Euro climbs ahead of ECB meeting, Fed-driven dollar rally unwinds
The euro edged back above $1.18 as speculation grows the European Central Bank will signal an end date for its vast stimulus program at its policy meeting on Thursday and after the dollar erased all its gains from a slightly more hawkish Federal Reserve.
Analysts said the dollar had failed to gain after Wednesday’s Fed meeting because investors may be able to see the end of its rate hike cycle, while in the euro zone monetary tightening is just beginning – a view that would be boosted if the ECB signals an end to its huge asset purchases at the end of 2018.
Speculation that the ECB will point to an end to quantitative easing have grown after several central bank officials said they would debate that decision, helping the euro to rebound in the last week.
The single currency gained 0.2 percent to $1.1811 <EUR=> on Thursday, close to three-week highs.
“From a market point of view if we get a signal from the ECB about APP (asset purchase program) ending, this will be beneficial for the euro,” said Mathias van der Jeugt, a strategist at KBC. “Short-term the currency could go to $1.1830, heading to $1.20.”
As widely expected, the Fed lifted key overnight borrowing costs by a quarter percentage point for a second time this year, to between 1.75 and 2.00 percent.
It also ended its pledge to keep rates low enough to bolster the economy for “some time” and signaled it would tolerate above-target inflation at least through 2020. Policymakers projected two more rate increases by the end of this year, compared to one previously.
The dollar index <.DXY> dipped 0.3 percent to 93.391 after briefly rising to 94.028 on Wednesday, with analysts citing the fact that the rate rises were probably priced into the U.S. currency and a shift in focus to the ECB.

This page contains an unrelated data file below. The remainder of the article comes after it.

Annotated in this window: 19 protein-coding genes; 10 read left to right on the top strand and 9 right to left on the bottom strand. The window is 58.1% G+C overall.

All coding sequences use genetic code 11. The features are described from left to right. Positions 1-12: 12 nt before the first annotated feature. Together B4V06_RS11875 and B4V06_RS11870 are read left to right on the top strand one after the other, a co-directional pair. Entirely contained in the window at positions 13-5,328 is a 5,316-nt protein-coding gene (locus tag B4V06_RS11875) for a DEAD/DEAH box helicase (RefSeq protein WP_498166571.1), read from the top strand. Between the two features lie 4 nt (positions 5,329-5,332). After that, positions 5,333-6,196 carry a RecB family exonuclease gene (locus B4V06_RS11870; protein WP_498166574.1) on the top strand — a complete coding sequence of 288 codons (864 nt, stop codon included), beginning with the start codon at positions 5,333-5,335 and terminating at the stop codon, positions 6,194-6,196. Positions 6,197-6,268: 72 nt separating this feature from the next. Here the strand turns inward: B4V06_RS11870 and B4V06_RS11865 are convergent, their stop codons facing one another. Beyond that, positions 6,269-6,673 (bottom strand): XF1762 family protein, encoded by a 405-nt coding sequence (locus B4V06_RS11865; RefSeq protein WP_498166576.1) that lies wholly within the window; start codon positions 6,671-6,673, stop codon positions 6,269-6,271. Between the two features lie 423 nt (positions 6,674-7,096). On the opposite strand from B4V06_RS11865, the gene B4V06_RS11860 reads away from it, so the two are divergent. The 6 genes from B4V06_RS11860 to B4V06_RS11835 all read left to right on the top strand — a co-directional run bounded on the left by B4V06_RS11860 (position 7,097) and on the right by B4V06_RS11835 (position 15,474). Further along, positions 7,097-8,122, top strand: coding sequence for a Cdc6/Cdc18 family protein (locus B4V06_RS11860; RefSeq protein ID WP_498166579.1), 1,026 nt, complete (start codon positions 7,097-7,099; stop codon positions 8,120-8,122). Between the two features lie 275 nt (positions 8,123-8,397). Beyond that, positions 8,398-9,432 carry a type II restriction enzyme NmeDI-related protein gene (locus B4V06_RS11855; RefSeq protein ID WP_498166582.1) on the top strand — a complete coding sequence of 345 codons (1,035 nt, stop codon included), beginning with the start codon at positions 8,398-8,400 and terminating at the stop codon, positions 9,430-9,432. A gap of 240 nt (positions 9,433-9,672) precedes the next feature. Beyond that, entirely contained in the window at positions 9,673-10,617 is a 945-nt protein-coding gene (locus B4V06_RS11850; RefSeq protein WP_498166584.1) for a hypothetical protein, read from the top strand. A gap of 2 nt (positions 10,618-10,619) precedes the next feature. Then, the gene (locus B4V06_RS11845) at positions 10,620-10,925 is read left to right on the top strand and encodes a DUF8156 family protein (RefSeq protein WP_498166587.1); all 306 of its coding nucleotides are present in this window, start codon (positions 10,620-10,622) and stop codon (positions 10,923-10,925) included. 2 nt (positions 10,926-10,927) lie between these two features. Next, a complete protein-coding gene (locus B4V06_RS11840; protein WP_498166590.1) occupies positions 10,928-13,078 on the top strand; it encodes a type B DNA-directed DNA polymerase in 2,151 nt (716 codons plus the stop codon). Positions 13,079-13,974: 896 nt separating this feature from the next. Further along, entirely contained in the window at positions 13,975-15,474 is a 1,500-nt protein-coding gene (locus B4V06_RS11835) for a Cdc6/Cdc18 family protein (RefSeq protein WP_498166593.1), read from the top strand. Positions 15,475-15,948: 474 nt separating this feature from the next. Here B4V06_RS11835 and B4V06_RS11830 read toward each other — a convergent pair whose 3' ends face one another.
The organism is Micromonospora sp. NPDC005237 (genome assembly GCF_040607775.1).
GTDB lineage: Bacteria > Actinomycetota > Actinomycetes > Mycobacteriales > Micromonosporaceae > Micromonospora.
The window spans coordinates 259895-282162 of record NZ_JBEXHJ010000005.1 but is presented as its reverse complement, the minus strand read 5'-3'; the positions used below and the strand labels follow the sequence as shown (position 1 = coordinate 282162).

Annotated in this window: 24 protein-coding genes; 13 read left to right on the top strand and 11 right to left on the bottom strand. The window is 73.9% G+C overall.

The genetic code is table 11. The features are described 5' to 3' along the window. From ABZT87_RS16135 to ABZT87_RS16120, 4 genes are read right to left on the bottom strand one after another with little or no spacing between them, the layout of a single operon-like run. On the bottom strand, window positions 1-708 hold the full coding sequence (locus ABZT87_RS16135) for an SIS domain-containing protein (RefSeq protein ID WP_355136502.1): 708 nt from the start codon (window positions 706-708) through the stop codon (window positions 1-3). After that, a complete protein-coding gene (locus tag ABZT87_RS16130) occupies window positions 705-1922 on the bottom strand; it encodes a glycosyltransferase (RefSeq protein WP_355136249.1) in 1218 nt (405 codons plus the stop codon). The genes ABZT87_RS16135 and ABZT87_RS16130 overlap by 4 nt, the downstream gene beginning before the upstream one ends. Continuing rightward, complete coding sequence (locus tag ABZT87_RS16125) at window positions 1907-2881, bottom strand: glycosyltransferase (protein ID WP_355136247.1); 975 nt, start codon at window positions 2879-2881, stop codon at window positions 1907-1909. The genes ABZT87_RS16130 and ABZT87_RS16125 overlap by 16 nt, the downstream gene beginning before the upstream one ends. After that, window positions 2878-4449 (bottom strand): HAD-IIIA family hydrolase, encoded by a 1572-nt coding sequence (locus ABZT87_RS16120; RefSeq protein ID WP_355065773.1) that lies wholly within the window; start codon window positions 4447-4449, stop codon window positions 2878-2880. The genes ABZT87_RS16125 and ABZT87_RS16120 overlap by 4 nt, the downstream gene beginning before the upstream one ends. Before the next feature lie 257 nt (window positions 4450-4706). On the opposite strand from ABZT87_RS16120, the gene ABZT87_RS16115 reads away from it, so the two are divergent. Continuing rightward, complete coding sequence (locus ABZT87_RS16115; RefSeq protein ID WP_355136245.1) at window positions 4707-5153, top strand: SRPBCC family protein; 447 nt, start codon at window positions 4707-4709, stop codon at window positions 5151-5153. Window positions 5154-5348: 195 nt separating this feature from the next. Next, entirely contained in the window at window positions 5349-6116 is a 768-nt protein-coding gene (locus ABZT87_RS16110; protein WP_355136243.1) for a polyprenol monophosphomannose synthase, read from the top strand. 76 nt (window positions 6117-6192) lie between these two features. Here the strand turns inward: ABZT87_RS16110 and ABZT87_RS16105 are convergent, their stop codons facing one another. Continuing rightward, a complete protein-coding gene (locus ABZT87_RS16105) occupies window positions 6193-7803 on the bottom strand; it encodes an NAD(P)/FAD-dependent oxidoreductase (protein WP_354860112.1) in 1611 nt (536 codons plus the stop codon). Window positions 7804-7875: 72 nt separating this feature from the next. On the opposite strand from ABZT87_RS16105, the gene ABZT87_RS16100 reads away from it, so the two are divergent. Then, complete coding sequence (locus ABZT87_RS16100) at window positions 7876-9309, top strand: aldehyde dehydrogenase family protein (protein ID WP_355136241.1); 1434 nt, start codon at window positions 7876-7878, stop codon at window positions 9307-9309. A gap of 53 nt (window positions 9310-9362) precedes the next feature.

Fresh concerns about U.S.-China trade relations were also seen weighing on the dollar, particularly against the yen, which is often sought in times of political tensions.
U.S. President Donald Trump will meet with his top trade advisers on Thursday to decide whether to activate threatened tariffs on billions of dollars in Chinese goods, a senior Trump administration official said.
The dollar last traded at 109.965 yen <JPY=>, down 0.3 percent, having lost steam after hitting a three-week peak of 110.85 shortly after the Fed’s latest policy statement.
Elsewhere, the People’s Bank of China (PBOC) left borrowing costs for interbank loans unchanged on Thursday, a surprising decision that shrugged off the Fed’s rate increase.
“There is no urgency for China to maintain its favorable yield differential against the United States as capital outflow and currency stability is no longer the key concern for China at the moment,” said Tommy Xie, economist at OCBC Bank.
“With U.S.-China trade war looming, a slightly weaker yuan may be in China’s favor.”
The yuan’s <CNY=CFXS> immediate reaction to the PBOC not raising borrowing costs was limited, with the currency roughly flat at 6.393 yuan against the dollar.
The Australian dollar fell 0.3 percent <AUD=> to $0.7556, as the Fed rate rise underlined how far away the Australian central bank is likely to be in following.
Source: Reuters (By Tommy Wilkes; Additional reporting by Tomo Uetake in TOKYO; Editing by Toby Chopra)